Boeing Is Latest Defense Giant to Move its Headquarters Close to the Pentagon

Boeing headquarters during U.S. Army Week-Philadelphia 2019
Brig. Gen. Jami Shawley, commander of U.S. Army Reserve Aviation Command, and a group of soldiers visited the Boeing headquarters during U.S. Army Week-Philadelphia 2019 on Dec. 11, 2019. (Sgt. 1st Class Gregory Williams/U.S. Army photo)

Boeing will move its global headquarters to Arlington, Virginia, a stone’s throw from the Pentagon, the defense contractor announced on Thursday in a statement. 

After more than 20 years at its current home in Chicago, the aerospace and defense firm will also build a new research and technology center in Northern Virginia.

The defense giant follows other top military contractors who over the last three decades have assembled nearer to the nation’s capital to accelerate their chances of securing major Pentagon deals.

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"We are excited to build on our foundation here in Northern Virginia,” Boeing President and CEO Dave Calhoun said in a press release. “The region makes strategic sense for our global headquarters given its proximity to our customers and stakeholders, and its access to world-class engineering and technical talent.”

Boeing said it will continue to maintain a presence in Chicago and the surrounding region, but not everyone was happy about its decision to head to the Washington, D.C., metro area.

“Boeing’s decision to leave Illinois is incredibly disappointing,” Illinois’ two senators said in a joint statement.

Boeing is not, however, the first major defense company to move its corporate office in order to be closer to the Pentagon. Lockheed Martin found its home in Bethesda, Maryland, when the Lockheed Corporation merged with Martin Marietta in 1995. General Dynamics moved to Northern Virginia in 1991. Most recently, Northrop Grumman opened its headquarters in Falls Church, Virginia, in 2011.

While Boeing has some office space in Arlington already, the headquarters move has reportedly long been in the works and got some direct help recently from Virginia Sen. Mark Warner and Gov. Glenn Youngkin.

“The decision to call Virginia home shows that the Commonwealth is the premier location for aerospace companies. I look forward to working with Boeing to attract even more talent to Virginia, especially given its reputation for engineering excellence,” Youngkin said in a statement on Thursday.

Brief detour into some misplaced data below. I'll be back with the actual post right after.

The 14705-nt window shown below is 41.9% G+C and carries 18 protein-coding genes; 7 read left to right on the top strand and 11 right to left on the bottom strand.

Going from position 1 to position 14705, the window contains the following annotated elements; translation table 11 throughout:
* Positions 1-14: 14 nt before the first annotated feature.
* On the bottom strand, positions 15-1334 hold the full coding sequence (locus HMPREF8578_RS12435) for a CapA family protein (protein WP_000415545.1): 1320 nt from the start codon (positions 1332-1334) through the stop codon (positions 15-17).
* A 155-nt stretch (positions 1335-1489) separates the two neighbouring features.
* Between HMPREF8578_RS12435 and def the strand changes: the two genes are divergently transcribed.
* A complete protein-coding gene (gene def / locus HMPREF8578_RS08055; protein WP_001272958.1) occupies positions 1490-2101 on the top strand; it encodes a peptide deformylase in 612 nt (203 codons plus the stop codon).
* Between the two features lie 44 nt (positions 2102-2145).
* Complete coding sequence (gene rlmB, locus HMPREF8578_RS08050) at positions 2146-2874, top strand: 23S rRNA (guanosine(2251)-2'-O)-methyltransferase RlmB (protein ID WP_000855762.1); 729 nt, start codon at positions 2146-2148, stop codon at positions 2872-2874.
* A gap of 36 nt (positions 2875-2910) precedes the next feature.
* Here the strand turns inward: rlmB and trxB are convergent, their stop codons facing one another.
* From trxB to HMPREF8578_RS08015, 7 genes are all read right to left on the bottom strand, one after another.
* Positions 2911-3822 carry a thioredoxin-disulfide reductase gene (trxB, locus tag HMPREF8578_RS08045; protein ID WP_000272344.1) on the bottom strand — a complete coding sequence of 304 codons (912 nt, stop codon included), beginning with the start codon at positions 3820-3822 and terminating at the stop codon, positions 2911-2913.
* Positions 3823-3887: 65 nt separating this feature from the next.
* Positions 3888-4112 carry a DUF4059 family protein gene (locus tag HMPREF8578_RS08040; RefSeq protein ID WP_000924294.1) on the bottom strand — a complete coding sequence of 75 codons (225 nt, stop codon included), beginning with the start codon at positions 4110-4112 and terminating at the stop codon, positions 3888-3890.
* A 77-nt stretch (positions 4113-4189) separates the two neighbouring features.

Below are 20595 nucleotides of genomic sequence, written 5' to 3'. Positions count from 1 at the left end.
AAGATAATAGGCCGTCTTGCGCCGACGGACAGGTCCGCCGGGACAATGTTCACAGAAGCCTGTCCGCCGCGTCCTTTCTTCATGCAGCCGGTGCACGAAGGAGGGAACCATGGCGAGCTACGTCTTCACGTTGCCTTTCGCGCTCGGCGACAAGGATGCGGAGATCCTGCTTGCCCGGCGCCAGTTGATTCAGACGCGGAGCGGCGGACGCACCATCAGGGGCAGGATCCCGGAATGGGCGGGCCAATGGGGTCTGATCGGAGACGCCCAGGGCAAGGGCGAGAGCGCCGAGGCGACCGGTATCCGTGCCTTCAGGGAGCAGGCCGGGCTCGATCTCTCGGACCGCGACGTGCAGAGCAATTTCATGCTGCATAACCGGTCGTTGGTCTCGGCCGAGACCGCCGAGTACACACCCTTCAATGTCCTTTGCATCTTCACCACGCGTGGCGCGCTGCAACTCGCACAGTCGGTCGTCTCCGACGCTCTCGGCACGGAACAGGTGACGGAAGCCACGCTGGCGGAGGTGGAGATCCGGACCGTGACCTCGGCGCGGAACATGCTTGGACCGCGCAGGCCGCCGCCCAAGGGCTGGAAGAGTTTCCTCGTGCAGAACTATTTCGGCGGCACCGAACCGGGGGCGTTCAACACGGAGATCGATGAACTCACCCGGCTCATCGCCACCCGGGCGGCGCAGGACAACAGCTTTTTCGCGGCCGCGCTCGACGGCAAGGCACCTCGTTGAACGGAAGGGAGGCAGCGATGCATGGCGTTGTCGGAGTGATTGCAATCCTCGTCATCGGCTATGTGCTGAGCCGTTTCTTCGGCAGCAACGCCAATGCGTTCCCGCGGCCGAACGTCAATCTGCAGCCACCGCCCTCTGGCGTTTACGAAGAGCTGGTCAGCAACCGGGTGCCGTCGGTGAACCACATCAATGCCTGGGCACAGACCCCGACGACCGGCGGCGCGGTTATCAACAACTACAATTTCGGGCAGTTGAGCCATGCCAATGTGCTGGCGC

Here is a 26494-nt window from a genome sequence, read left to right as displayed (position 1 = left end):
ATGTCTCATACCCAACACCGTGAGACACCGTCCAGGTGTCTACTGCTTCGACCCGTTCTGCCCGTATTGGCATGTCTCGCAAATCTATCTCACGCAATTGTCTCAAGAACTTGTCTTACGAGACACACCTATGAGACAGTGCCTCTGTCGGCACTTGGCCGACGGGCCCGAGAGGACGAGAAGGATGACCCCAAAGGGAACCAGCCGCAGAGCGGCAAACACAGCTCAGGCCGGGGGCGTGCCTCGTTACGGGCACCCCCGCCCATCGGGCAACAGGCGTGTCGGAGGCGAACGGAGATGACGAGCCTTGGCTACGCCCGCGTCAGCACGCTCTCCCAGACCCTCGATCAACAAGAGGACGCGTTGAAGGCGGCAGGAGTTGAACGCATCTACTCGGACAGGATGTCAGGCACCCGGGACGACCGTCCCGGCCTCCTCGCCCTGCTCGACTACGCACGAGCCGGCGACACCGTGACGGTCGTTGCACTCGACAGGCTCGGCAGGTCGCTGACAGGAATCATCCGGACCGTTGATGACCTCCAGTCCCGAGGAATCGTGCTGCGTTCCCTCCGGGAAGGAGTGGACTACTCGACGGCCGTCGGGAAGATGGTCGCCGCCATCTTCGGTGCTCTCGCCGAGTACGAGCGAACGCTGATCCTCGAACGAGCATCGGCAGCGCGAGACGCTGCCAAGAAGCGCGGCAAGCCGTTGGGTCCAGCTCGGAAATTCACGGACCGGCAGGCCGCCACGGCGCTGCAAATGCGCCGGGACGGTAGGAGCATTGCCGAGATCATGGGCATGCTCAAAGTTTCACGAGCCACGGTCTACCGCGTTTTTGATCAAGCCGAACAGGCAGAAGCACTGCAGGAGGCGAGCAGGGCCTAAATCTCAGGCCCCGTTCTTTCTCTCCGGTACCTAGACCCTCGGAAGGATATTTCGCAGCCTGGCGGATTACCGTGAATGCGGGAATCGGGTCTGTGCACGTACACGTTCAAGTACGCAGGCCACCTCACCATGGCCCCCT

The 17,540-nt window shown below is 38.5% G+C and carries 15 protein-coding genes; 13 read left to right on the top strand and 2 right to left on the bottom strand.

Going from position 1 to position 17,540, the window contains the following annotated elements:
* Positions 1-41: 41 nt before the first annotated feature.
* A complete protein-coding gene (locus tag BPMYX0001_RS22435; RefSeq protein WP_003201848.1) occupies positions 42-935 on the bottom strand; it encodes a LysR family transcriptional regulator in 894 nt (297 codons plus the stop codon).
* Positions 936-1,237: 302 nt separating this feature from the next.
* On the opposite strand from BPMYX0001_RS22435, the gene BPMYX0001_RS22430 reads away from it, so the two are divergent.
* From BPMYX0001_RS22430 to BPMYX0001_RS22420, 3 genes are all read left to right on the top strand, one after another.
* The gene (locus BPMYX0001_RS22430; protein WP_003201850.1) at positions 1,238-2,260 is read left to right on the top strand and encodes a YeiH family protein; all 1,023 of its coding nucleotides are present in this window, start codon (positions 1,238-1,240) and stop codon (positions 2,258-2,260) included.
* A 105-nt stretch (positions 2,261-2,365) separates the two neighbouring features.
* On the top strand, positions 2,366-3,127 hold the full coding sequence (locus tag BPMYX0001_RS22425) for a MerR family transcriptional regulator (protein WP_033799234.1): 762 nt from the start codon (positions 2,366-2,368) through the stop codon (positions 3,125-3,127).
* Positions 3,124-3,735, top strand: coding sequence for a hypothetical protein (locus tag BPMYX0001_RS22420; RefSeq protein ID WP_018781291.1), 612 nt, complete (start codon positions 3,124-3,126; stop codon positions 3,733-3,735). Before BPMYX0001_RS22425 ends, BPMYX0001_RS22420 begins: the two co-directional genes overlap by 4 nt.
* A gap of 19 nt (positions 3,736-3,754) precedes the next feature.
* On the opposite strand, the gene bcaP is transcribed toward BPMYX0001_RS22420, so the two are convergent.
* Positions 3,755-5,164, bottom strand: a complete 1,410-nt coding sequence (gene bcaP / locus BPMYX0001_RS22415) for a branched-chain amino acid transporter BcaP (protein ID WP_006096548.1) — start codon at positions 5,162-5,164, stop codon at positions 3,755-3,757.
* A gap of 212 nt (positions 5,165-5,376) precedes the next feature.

The trend for major industry players to be physically close to Defense Department officials is built on the same idea that has pushed defense contractors to spend millions on D.C. lobbying firms -- lucrative procurement contracts are easier to secure when federal decision makers are within reach.

A Pentagon report released in February highlighted the state of competition in the defense industry and its consolidation since 1990 from roughly 51 main aerospace and defense contractors to now five. The report encouraged more competition within the defense industry, providing recommendations to increase opportunities for small business participation.

In the short term, however, the industry will continue to be dominated by a handful of rival defense firms. 

Boeing has been searching for ways to boost its financial standing against its competitors as it continues to grapple with the challenges posed to the airline industry by the COVID-19 pandemic. Despite being one of the largest defense contractors by revenue, in the first quarter of this year, Boeing reported a $1.2 billion loss. It is also dealing with the aftermath of losses from an Air Force One jet deal.

Aside from providing troops with satellites and strategic missiles, Boeing is a leader in the commercial aircraft industry. With the corporate move in place, the company will soon likely be competing against other companies, like Amazon, which is building its second headquarters in Arlington, to hire talent across Northern Virginia.

Details on the transition, including incentives offered by the commonwealth of Virginia, have not yet been released.

-- Jonathan Lehrfeld is a fellow at Follow him on Twitter @lehrfeld_media.

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